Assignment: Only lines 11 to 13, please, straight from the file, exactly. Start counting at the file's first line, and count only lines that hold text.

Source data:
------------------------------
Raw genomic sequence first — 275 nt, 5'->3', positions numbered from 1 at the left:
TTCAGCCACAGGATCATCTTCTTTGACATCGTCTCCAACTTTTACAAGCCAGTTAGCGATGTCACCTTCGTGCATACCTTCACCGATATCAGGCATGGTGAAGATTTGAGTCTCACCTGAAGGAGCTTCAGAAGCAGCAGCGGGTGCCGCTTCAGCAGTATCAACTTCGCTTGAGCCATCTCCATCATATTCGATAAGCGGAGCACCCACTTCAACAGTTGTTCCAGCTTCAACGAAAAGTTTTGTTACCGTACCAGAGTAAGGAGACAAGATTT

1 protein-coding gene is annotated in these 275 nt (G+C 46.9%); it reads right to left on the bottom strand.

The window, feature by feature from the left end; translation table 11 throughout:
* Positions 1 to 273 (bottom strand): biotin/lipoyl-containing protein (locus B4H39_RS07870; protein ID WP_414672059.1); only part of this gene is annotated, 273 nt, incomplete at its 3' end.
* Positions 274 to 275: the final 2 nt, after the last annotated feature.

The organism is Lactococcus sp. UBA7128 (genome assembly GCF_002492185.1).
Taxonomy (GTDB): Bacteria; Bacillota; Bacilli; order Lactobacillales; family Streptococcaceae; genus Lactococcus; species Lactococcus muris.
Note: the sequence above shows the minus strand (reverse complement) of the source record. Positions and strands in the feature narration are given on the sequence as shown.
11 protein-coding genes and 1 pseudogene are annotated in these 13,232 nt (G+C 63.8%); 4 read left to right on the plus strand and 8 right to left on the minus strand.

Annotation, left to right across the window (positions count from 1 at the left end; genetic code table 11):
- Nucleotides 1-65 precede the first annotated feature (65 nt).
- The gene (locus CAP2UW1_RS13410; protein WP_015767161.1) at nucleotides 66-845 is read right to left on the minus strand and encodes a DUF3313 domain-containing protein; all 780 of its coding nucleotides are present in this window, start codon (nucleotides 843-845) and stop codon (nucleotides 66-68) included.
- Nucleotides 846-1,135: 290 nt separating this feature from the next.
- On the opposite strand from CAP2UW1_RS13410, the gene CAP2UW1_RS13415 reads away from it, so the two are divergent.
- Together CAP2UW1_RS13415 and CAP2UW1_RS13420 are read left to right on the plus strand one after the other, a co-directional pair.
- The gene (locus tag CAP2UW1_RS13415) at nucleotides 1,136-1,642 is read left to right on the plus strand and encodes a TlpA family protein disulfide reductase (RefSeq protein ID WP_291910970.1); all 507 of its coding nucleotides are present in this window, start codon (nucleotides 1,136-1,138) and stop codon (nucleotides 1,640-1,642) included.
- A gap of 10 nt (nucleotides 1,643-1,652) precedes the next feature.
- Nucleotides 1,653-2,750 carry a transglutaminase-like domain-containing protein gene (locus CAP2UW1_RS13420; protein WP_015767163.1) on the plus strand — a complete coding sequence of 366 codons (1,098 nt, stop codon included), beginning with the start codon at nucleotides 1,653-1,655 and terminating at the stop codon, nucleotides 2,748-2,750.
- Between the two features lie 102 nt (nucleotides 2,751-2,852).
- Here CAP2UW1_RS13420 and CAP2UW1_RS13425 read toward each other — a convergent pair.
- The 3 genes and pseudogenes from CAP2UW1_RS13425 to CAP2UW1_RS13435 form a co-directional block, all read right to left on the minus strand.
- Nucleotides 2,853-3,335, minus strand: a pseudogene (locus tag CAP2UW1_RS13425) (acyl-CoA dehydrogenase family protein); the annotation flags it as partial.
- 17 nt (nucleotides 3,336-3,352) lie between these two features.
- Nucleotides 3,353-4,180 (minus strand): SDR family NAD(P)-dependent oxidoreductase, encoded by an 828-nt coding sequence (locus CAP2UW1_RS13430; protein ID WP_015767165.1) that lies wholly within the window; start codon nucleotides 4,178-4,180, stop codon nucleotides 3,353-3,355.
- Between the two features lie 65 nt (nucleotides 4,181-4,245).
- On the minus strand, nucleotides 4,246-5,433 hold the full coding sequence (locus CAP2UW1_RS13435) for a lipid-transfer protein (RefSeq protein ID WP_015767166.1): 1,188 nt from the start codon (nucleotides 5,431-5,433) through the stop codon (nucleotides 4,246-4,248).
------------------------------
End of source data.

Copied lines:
Annotation, left to right across the window (positions count from 1 at the left end; genetic code table 11):
- Nucleotides 1-65 precede the first annotated feature (65 nt).
- The gene (locus CAP2UW1_RS13410; protein WP_015767161.1) at nucleotides 66-845 is read right to left on the minus strand and encodes a DUF3313 domain-containing protein; all 780 of its coding nucleotides are present in this window, start codon (nucleotides 843-845) and stop codon (nucleotides 66-68) included.